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Gas

Iraq faces further power cuts as Iran gas debt missed

Published: Updated:

Iraq has failed to pay $1.6 billion owed to neighboring Iran for gas imports, a debt needed to guarantee further supplies critical to prevent worsening power cuts, Baghdad’s authorities said Wednesday.

Payment of the debt was a key requirement to ensure energy supplies for Iraq’s power plants during the intense heat of the upcoming summer months, when electricity demands surge as people seek to keep cool.

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“Iran had demanded the payment by Iraq of its financial obligations for the payment of the gas,” Iraq’s electricity ministry said in a statement.

However, due to “the delay in the adoption of the budget,” as well as parliamentary blockages stalling a bill aimed to guarantee debt payments in the electricity sector, this led to “delays.”

Supplies have already been reduced by five million cubic meters of gas per day, limiting the operation of the power stations and “reducing the hours of electricity supply,” the ministry added.

Despite its immense oil and gas reserves, Iraq remains dependent on imports to meet its energy needs.

Iran currently provides a third of Iraq’s gas and electricity needs, but supplies are regularly cut or reduced, aggravating daily load shedding.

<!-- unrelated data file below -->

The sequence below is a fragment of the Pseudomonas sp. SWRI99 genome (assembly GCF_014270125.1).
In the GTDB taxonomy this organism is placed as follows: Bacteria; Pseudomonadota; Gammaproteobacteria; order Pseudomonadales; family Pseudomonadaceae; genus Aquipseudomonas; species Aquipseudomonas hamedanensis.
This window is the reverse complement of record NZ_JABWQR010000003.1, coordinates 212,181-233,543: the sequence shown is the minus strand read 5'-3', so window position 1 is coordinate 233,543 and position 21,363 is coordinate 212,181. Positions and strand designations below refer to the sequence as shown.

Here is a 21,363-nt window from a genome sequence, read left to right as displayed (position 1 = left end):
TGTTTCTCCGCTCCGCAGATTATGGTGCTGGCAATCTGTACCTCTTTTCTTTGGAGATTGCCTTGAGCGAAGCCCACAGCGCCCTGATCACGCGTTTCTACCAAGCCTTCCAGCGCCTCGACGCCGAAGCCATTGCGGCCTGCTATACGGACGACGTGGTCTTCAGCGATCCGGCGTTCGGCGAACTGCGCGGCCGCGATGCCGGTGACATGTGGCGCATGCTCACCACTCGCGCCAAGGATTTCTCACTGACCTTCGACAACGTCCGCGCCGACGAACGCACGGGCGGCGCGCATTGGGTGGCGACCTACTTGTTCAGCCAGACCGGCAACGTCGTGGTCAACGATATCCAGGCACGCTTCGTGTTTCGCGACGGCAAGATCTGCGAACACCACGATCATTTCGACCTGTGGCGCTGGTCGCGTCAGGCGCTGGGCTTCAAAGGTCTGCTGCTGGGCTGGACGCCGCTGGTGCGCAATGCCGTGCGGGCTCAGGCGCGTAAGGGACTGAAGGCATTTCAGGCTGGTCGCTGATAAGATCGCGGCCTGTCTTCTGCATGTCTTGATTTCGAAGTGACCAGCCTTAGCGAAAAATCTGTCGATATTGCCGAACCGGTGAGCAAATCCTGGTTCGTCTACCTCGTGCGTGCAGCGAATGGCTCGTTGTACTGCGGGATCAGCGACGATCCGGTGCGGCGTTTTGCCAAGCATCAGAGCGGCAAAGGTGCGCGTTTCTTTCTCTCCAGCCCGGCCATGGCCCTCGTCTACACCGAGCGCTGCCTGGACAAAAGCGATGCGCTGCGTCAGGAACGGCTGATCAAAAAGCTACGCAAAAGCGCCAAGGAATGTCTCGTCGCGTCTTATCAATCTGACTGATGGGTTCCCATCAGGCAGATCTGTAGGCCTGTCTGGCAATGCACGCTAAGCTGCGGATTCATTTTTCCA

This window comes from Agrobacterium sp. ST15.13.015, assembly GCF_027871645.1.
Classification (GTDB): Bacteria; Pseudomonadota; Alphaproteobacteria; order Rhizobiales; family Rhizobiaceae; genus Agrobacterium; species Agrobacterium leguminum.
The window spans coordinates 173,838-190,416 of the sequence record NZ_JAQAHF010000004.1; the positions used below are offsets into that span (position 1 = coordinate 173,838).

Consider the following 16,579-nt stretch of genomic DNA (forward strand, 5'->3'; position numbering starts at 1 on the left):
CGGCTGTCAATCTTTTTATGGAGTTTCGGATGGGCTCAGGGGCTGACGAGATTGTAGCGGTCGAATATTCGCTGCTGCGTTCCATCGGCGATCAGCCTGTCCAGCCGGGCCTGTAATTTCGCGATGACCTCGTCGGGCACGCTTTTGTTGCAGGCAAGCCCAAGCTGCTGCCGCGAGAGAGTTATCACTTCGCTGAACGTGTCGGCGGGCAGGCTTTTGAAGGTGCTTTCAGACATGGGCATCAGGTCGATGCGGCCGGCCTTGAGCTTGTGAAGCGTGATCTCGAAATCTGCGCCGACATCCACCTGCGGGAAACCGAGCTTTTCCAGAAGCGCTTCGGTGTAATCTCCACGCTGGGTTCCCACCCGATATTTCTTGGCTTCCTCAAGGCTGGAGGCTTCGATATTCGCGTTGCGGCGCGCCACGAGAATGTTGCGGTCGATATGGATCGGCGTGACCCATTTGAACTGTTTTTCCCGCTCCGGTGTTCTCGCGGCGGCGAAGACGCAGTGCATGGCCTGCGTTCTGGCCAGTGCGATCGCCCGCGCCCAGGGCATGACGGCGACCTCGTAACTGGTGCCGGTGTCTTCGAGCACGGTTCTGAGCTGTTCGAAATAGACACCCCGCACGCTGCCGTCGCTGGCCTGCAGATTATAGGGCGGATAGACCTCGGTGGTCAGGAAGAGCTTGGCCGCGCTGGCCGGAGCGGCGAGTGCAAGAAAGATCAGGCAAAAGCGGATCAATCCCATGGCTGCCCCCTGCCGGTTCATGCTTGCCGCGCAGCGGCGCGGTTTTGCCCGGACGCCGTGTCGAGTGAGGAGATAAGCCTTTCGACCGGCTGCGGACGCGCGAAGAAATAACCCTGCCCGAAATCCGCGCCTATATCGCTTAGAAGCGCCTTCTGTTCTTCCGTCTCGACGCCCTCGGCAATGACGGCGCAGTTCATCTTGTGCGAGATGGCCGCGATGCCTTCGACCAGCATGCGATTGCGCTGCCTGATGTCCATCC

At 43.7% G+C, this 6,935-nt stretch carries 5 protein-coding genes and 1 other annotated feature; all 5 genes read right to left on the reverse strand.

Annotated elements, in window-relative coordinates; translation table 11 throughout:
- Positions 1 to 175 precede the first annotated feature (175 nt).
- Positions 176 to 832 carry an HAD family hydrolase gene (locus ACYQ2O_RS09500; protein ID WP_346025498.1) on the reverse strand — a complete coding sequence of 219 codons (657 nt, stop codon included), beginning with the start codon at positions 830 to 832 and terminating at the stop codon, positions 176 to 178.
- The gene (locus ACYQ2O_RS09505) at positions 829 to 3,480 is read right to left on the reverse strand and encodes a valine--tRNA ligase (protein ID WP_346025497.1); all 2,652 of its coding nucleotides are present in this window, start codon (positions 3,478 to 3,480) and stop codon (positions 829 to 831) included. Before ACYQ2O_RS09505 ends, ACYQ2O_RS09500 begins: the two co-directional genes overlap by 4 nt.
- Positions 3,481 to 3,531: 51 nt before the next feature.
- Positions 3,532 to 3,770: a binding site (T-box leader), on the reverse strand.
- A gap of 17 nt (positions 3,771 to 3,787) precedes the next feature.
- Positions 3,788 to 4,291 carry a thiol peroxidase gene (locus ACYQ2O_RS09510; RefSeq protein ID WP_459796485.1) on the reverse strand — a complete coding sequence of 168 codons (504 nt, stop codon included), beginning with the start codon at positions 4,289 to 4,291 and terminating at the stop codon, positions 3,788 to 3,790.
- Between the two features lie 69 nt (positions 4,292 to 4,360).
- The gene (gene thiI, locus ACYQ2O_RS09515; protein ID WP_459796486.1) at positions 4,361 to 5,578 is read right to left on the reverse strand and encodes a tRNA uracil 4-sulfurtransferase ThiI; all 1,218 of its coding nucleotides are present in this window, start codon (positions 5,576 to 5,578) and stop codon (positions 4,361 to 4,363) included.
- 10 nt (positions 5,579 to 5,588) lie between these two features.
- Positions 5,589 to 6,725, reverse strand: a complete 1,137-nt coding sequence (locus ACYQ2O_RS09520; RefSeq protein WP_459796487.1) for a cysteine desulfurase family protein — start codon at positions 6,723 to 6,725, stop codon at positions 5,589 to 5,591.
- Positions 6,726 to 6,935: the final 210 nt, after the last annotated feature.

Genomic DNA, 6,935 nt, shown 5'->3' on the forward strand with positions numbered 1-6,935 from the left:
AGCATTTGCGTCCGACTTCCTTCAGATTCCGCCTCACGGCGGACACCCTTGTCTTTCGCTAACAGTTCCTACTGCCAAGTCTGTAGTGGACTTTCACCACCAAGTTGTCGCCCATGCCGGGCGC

The electricity ministry stressed the “efforts of parliament and the government” to allow the ministry to “find compromise solutions with Iran in order to pay the arrears and guarantee the supply of gas.”

The debt, which was due to have been paid by the start of June, dates back to 2020.

It was stalled amid sanctions against Iran by the United States, which mean that Baghdad cannot pay directly for energy imports in cash.

Instead, it must be used in a complicated process to buy goods from the agriculture or pharmaceutical sectors.

Last year, when temperatures in Iraq soared to 52 degrees Celsius (125 Fahrenheit) in the shade, swathes of the country suffered blackouts, sparking several sporadic protests and prompting the electricity minister to resign.

Iraq is already sweltering, with temperatures climbing to 48 degrees Celsius (118 Fahrenheit) on Thursday, according to the meteorological service.

Ranked as one of the world’s five most vulnerable nations to climate change effects, Iraq has seen a series of sandstorms sweep the country in recent months, sending thousands of people to hospital with respiratory problems.

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